A reader comments on why people associate empathy with feeling down
A couple weeks ago I wrote a post, “Why do people always associate empathy with feeling down?” on a topic I’ve explored before—that people associate empathy with feelings people don’t like. I find that association counterproductive and missing many feelings people can share.
A reader wrote about how the post reminded her of her childhood. What she wrote echoed something I hear at my seminars when I talk about others trying to help them when the person trying to help doesn’t understand them and ends up not helping, which is people’s parents.
She grew up wary of empathizing with people, in part because of similar associations. She learned to associate empathy with other people roping you into their problems, something I don’t think anyone would expect if they associated empathy with laughter, fun, and joy, which seem reasonable associations to me. Instead, because of the associations with neediness and problems, she avoided empathizing, not because she didn’t know how.
This post reminded me of how while growing up I used to hear, at home and from the culture around me in India, that being a doctor was so much better and more productive and more serious and worthwhile than being an artist. Even if it was great and inspiring art and brought much pleasure, it was still considered flippant and escapism.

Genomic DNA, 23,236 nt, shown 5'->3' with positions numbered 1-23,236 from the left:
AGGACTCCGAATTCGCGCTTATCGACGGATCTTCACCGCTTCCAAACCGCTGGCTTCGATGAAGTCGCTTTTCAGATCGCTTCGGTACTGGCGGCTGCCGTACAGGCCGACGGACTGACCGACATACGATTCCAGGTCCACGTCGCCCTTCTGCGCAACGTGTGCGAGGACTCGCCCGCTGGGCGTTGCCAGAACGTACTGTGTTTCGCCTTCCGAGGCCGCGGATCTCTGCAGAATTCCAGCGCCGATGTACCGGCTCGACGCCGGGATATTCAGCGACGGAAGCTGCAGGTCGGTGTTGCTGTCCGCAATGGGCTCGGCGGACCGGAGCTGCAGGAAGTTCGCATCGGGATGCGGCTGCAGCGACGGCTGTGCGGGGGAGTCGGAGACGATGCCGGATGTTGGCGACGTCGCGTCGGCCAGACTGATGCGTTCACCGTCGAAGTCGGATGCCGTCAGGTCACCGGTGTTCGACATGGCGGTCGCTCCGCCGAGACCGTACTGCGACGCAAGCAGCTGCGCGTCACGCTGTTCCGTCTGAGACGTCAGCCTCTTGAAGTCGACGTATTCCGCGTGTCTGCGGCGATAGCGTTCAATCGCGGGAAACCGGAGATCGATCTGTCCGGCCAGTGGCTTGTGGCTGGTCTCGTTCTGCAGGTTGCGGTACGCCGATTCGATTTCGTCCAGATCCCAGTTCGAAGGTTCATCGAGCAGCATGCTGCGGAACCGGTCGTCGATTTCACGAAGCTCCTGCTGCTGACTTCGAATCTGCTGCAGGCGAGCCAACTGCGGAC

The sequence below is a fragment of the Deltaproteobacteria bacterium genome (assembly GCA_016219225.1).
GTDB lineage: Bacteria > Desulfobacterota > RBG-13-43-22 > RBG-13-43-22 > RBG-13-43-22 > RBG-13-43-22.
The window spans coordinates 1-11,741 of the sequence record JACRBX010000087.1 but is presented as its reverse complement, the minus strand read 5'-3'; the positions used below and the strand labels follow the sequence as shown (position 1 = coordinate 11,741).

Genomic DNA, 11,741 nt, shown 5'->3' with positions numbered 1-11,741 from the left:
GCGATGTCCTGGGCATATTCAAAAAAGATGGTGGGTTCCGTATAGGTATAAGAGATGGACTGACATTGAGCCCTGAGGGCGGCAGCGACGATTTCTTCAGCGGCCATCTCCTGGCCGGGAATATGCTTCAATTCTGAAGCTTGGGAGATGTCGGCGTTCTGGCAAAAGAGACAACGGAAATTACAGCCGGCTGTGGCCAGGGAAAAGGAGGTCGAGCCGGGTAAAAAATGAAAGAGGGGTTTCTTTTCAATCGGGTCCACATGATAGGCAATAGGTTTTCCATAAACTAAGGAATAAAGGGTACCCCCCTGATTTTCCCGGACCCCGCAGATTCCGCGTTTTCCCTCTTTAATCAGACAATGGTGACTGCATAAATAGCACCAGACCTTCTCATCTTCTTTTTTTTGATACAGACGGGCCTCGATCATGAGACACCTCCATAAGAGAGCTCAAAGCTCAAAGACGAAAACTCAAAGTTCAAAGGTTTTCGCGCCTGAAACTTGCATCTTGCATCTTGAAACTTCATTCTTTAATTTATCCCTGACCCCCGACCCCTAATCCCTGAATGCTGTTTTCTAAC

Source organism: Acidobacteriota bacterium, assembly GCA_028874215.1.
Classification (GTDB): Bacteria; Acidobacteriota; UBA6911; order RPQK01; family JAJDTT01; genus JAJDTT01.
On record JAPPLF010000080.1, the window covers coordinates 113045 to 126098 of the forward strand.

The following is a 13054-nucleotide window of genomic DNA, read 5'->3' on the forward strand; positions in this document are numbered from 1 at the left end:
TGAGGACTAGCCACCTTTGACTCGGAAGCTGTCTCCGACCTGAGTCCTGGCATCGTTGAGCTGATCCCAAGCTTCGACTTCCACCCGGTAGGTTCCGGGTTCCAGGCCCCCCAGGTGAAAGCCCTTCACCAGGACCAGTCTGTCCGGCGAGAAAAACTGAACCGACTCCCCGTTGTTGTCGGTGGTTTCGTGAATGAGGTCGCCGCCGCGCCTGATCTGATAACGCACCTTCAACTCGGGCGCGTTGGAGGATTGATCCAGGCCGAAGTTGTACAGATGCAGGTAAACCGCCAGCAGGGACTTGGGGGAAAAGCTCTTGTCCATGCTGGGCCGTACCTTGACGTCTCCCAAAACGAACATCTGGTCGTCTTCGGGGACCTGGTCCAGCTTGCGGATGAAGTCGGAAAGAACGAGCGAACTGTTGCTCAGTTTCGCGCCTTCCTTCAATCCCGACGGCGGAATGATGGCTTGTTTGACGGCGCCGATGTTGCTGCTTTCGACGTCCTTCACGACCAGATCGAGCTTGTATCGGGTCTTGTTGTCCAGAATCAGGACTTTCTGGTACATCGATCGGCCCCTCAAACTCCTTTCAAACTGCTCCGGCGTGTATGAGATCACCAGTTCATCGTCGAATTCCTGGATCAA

Then a few yrs ago I remember telling a good friend that I wasn’t interested in working with special-needs children and she was shocked that being a preschool and kindergarten teacher I could be so callous, and I was like I have nothing against those kids and even feel for them but it’s not what I want to work with.
Before doing the ‘making people feel understood’ exercise, I was still wary of empathizing with people, because of the experiences where the moment you showed them that you get what they are experiencing, they’d rope you into now solving their problems at your expense or get you to doing things their way. My way of dealing with all this was to turn off the noise (all the emotional cues), assuming that this was the safest way for me. It wasn’t, it just blinded me to things which could otherwise have been a little more obvious.
Here is the exercise she referred to that helped her, “How to make someone feel understood: the Confirmation Cycle“.
I hope we learn to stop associating empathy with misery. I don’t see how it helps.
Read my weekly newsletter
On initiative, leadership, the environment, and burpees